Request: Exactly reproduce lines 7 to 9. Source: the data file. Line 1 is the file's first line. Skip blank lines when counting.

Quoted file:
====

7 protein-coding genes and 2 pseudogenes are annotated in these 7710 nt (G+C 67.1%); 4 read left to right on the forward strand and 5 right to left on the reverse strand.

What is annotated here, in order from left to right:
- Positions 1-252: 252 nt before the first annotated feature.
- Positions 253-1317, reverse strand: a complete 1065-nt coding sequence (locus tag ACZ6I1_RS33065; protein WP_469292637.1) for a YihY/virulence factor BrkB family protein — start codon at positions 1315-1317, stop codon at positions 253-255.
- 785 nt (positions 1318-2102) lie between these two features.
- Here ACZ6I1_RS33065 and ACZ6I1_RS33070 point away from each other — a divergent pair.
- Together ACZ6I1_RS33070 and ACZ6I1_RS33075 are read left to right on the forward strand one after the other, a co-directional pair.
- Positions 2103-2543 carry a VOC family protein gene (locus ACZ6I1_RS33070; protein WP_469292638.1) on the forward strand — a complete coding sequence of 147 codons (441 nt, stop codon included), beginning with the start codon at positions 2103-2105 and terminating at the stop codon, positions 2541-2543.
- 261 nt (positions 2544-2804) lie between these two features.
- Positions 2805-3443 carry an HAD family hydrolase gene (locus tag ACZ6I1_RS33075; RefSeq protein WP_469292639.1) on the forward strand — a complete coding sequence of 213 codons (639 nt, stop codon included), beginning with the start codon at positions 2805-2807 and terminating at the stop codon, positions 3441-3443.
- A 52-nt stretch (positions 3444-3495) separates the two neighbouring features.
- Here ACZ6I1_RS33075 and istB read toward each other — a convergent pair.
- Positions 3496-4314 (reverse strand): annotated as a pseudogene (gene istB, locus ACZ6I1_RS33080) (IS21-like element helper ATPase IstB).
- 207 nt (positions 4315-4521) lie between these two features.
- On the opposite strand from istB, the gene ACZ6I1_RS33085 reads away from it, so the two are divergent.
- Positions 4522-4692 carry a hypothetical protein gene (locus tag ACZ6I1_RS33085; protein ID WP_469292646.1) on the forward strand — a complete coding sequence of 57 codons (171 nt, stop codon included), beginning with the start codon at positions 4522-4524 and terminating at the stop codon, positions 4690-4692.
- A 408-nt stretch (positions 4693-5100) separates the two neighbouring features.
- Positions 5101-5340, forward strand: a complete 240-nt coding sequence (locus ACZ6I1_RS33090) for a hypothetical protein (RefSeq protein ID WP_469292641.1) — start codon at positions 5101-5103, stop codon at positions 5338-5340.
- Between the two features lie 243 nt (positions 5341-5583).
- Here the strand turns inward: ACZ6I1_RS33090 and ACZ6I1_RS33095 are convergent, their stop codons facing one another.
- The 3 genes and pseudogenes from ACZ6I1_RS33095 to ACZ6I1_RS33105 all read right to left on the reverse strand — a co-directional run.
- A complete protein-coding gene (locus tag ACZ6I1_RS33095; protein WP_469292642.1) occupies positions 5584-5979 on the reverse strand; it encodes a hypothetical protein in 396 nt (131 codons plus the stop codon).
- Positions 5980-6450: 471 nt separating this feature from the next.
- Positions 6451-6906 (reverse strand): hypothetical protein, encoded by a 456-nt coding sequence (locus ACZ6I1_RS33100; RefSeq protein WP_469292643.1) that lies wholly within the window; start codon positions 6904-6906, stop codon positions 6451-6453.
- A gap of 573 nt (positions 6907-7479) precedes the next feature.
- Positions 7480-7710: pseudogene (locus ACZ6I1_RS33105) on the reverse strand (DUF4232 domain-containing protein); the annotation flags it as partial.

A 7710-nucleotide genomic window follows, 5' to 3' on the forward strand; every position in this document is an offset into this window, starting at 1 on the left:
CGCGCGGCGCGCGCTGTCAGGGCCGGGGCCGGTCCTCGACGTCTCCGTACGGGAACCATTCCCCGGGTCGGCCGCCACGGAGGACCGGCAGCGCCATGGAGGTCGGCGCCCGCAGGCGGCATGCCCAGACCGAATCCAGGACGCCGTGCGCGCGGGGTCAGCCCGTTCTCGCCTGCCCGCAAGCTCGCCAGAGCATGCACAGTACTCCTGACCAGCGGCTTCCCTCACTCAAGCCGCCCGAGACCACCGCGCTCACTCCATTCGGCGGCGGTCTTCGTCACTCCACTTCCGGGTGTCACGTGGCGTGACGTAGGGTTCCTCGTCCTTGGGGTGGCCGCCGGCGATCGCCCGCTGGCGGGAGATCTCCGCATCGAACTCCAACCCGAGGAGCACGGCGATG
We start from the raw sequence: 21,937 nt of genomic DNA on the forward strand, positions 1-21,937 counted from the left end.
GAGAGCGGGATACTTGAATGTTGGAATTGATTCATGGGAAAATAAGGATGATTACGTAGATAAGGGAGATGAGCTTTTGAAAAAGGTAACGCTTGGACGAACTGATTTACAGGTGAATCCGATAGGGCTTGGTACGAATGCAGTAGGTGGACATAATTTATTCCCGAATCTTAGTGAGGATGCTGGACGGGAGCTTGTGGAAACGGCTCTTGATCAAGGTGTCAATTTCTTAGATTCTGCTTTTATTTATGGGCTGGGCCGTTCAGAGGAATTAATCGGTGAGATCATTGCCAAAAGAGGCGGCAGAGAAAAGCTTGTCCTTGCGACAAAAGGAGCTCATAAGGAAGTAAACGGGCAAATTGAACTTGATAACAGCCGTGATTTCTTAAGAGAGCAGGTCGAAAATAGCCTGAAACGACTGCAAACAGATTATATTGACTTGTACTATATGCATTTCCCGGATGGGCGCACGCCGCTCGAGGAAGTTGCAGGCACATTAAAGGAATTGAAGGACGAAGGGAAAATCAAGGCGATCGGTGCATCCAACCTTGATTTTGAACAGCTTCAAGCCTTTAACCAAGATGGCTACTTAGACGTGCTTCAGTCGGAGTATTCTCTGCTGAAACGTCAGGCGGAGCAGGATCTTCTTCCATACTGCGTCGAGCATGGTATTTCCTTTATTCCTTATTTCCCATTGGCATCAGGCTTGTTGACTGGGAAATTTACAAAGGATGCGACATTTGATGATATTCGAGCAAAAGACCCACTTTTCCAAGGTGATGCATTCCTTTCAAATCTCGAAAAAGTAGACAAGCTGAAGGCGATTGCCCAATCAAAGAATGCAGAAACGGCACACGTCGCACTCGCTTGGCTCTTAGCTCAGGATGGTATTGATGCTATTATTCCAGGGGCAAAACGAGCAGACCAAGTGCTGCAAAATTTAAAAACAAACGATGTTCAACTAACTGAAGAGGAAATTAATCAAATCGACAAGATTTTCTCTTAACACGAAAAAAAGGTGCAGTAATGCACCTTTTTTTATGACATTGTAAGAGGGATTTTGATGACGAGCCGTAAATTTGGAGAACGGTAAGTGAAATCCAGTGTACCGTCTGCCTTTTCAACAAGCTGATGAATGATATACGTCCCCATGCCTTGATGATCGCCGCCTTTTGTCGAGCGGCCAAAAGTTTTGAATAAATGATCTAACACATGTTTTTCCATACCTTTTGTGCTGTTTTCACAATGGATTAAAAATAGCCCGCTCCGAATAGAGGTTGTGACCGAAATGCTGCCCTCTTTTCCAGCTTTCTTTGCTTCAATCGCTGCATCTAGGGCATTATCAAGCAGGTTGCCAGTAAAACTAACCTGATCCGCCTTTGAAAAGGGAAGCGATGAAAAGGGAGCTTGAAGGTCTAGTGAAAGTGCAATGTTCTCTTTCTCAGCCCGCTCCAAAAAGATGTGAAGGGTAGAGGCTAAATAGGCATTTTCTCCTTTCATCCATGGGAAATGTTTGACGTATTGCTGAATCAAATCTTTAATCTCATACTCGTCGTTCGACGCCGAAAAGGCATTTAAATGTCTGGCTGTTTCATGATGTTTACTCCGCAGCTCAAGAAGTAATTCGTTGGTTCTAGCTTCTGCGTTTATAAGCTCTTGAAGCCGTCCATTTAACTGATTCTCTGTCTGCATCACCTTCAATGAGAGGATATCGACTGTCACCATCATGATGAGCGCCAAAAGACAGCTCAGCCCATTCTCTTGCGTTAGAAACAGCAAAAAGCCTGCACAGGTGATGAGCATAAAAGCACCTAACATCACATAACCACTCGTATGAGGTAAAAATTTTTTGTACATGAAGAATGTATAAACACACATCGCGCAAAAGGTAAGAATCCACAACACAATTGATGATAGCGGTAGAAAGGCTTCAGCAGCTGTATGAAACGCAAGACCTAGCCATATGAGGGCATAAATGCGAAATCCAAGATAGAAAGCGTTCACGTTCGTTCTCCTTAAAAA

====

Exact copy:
- Together ACZ6I1_RS33070 and ACZ6I1_RS33075 are read left to right on the forward strand one after the other, a co-directional pair.
- Positions 2103-2543 carry a VOC family protein gene (locus ACZ6I1_RS33070; protein WP_469292638.1) on the forward strand — a complete coding sequence of 147 codons (441 nt, stop codon included), beginning with the start codon at positions 2103-2105 and terminating at the stop codon, positions 2541-2543.
- 261 nt (positions 2544-2804) lie between these two features.